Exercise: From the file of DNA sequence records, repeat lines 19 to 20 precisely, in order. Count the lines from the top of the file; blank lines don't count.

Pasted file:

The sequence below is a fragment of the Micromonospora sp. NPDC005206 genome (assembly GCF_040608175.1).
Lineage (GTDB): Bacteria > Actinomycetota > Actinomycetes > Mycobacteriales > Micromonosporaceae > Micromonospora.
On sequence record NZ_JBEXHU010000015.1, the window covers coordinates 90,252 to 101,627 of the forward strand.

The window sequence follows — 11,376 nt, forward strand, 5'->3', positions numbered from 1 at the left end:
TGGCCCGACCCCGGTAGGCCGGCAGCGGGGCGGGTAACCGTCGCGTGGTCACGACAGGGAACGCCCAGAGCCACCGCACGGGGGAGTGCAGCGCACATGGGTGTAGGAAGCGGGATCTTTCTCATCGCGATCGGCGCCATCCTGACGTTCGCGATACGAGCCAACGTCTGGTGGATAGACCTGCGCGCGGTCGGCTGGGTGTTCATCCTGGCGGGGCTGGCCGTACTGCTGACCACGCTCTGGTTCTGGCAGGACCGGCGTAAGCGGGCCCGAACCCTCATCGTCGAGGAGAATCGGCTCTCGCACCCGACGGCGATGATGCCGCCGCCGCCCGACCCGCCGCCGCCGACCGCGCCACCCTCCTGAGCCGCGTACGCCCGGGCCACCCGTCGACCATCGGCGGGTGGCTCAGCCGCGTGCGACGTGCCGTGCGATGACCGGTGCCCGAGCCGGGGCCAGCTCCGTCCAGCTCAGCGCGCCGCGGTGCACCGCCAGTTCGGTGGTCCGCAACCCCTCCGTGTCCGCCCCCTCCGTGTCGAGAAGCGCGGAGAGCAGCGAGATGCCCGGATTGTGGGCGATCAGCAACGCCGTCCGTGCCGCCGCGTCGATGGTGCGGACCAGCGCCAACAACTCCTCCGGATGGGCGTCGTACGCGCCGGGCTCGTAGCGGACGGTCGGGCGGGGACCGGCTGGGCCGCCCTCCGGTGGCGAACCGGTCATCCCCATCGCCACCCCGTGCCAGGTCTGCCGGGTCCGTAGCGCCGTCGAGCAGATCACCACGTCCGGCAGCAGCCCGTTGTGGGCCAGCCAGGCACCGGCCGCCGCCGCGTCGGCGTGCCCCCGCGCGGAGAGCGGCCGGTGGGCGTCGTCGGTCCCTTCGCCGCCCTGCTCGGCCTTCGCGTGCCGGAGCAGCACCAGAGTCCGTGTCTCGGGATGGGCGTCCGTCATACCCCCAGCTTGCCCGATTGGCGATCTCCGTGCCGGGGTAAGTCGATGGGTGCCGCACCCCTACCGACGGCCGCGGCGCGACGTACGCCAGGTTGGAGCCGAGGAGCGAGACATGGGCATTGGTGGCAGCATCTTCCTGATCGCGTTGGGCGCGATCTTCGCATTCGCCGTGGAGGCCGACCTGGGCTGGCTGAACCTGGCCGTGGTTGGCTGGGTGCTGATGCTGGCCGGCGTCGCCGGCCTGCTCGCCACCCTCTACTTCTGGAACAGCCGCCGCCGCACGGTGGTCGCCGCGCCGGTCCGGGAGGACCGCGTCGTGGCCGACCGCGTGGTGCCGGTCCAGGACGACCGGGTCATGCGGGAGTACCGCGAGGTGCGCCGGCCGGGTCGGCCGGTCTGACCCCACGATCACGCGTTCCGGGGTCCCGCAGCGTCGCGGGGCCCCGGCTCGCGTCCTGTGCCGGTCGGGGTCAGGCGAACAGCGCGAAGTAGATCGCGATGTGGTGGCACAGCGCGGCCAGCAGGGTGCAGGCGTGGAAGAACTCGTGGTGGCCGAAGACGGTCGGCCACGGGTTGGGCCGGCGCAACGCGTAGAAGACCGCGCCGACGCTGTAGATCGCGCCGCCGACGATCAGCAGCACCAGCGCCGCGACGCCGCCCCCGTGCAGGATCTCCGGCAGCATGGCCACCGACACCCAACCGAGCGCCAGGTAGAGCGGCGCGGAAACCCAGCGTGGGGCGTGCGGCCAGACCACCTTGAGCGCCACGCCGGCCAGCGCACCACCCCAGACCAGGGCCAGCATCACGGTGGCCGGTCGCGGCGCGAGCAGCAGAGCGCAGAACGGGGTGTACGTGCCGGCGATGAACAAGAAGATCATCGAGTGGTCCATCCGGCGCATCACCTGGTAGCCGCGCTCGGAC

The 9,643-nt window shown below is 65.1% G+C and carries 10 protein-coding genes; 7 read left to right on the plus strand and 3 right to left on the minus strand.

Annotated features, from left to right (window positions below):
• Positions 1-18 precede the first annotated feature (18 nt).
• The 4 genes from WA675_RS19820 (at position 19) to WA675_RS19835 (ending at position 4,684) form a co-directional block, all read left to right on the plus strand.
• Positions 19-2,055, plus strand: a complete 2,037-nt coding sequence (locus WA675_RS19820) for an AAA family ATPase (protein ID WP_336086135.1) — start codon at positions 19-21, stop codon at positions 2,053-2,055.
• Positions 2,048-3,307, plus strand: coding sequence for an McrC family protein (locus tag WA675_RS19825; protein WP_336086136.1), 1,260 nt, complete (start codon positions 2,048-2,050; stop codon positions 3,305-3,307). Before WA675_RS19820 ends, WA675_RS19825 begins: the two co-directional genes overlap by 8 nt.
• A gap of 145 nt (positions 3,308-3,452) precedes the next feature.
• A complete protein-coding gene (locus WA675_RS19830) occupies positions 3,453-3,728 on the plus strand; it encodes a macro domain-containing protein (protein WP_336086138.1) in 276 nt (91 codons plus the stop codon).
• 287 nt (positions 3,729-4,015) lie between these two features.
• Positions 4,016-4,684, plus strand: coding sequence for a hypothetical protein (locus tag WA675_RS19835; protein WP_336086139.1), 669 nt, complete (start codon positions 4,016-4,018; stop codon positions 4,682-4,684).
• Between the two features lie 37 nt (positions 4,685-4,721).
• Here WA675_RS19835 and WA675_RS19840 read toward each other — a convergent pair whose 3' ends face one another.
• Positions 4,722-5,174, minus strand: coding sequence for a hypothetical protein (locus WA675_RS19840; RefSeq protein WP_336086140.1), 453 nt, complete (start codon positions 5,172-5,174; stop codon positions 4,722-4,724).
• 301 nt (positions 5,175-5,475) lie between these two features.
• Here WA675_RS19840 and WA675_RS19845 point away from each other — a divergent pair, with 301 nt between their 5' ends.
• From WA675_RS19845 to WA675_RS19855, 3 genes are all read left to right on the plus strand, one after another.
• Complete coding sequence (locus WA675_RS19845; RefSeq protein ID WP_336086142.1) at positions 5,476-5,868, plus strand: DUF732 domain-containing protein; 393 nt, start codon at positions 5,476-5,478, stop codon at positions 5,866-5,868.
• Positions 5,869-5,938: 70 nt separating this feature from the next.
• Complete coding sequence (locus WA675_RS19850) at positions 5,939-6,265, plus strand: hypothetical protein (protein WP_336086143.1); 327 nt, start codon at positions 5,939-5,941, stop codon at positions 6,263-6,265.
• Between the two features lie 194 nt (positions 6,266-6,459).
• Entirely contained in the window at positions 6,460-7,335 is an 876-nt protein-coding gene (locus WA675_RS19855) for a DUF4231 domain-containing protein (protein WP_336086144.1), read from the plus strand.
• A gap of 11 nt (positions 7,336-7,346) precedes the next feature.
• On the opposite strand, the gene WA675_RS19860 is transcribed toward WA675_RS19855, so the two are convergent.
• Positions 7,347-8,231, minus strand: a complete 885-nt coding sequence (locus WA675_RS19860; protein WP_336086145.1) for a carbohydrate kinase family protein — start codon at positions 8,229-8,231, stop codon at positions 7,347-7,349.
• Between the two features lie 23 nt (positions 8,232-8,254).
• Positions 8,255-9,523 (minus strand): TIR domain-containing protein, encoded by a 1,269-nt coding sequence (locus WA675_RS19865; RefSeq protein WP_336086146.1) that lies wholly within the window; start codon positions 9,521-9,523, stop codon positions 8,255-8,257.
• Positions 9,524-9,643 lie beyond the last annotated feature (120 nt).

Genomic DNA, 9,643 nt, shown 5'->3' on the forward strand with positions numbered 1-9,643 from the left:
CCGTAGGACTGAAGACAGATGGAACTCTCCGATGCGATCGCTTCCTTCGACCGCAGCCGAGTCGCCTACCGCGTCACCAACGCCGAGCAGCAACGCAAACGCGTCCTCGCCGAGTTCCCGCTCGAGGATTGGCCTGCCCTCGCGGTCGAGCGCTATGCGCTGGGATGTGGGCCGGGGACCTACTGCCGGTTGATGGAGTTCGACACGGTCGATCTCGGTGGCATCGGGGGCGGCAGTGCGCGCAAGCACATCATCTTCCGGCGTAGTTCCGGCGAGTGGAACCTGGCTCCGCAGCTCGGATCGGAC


• 301 nt (positions 5,175-5,475) lie between these two features.
• Here WA675_RS19840 and WA675_RS19845 point away from each other — a divergent pair, with 301 nt between their 5' ends.